FIG. 1 is a schematic, prospective view of a computer system, utilizing a memory based disk emulation device according to the present invention, and
FIG. 2 is a block diagram of the memory based disk emulation device according to the present invention.
Referring to the drawings in greater detail, FIG. 1 shows a computer system 20, including a memory based disk emulation device 22 constructed in accordance with a preferred embodiment of the present invention. The computer system 20 also includes a monitor 24, keyboard 26, hard disk drive 28, processor 30, and computer memory block 32. The disk emulation device 22 operates as a much faster substitute for the virtual memory which is typically formed on the disk drive 28 and which is used for storage of swap and paging files. Because the access time of the memory based disk emulation device 22 is significantly less than the disk drive, the operation of the computer system 20 is appreciably enhanced.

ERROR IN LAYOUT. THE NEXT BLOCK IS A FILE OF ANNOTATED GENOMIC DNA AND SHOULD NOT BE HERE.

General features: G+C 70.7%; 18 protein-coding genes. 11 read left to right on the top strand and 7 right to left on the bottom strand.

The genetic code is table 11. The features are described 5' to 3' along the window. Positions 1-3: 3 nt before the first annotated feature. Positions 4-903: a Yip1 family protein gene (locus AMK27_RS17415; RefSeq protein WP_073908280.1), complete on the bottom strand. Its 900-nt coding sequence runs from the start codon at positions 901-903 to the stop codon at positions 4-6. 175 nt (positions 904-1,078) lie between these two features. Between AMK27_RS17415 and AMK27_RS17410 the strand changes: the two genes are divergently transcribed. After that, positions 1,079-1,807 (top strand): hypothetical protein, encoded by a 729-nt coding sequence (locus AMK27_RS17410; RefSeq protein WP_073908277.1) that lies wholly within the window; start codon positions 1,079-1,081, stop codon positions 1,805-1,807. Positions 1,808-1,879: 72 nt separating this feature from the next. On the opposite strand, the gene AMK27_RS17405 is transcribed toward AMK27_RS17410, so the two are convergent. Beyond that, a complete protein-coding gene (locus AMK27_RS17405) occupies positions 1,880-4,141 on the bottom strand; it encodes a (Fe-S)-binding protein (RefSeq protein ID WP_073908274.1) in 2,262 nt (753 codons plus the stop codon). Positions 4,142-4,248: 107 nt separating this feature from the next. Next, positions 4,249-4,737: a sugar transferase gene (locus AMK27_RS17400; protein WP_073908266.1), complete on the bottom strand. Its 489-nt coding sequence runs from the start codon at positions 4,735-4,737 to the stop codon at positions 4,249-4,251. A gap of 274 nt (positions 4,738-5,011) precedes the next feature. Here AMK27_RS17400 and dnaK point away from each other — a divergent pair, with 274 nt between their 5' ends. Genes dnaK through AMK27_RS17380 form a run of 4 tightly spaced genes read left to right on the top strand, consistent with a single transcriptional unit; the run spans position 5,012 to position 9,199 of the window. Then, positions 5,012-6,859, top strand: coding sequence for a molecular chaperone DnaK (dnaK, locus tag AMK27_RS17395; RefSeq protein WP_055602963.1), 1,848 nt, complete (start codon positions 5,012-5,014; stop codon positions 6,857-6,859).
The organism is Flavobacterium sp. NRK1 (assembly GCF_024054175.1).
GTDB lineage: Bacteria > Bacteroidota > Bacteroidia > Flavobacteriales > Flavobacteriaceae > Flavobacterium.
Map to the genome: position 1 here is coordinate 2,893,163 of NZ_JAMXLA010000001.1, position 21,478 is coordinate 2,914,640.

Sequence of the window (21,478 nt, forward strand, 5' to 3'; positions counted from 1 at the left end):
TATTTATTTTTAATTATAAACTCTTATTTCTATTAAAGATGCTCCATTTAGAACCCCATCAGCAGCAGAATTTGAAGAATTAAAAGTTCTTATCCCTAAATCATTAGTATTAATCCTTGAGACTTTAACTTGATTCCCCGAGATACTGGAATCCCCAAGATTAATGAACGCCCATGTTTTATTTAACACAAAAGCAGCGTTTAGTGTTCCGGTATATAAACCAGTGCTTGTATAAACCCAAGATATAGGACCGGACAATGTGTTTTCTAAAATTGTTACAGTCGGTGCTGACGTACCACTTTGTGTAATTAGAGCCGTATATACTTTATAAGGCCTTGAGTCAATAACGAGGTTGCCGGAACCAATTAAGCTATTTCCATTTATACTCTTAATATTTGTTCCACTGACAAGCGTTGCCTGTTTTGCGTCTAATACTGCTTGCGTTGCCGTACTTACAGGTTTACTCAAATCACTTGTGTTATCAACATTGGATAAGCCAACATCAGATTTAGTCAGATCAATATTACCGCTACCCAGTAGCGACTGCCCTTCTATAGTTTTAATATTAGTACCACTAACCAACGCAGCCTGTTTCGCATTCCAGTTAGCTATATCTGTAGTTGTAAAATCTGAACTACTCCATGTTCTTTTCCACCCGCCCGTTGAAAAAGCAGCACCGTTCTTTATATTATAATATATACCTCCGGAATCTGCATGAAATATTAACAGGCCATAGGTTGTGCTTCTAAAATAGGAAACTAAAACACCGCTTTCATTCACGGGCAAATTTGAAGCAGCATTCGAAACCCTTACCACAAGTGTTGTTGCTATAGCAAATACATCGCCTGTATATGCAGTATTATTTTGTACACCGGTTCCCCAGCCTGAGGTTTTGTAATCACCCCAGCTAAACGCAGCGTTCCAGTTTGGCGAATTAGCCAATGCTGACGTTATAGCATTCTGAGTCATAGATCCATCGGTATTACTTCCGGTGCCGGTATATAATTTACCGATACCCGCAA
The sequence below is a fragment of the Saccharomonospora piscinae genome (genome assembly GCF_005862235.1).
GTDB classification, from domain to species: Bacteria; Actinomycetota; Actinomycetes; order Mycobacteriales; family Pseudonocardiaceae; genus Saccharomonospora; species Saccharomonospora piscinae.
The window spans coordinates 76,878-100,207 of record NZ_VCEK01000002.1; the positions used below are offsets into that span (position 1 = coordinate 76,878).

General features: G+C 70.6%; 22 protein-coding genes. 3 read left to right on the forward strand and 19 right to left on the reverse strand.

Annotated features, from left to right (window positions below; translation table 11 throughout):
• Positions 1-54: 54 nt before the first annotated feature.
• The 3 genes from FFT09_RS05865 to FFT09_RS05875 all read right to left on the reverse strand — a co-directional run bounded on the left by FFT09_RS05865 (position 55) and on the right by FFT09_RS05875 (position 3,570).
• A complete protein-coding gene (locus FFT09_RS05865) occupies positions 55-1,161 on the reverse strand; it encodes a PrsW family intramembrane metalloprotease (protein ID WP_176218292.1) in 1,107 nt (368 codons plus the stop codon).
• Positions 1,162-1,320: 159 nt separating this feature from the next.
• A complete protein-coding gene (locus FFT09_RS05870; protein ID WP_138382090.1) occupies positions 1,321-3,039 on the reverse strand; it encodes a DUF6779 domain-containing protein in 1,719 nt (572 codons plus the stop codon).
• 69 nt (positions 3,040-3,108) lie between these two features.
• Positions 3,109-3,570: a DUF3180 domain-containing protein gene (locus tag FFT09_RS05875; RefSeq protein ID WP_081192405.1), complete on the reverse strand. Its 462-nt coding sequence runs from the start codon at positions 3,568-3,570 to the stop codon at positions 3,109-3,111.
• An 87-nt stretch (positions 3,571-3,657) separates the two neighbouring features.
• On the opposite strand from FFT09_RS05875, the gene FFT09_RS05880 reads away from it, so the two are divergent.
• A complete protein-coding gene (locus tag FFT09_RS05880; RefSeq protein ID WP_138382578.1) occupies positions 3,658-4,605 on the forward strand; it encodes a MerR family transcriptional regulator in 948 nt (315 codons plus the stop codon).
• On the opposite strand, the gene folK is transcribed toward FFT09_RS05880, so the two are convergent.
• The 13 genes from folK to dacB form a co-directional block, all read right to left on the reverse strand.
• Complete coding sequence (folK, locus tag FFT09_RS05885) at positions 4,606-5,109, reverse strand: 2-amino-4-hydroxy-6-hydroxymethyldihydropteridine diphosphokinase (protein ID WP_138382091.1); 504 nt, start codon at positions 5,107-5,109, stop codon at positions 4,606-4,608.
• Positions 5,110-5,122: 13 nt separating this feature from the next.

The monitor 24, keyboard 26, disk drive 28, processor 30, and computer memory block 32 of the computer system 20 are generally conventional and are operatively coupled in a known manner to form the computer system. The computer system is also provided with a controller 34 for operative connection of the disk drive emulation device 22 with the computer system 20. The controller is preferably a small computer system interface (SCSI) or Integrated Drive Electronics (IDE) having additional ports 36 for connection of additional devices which may include additional disk emulation devices. The SCSI should be the fastest available because the disk drive speed does not limit the controller.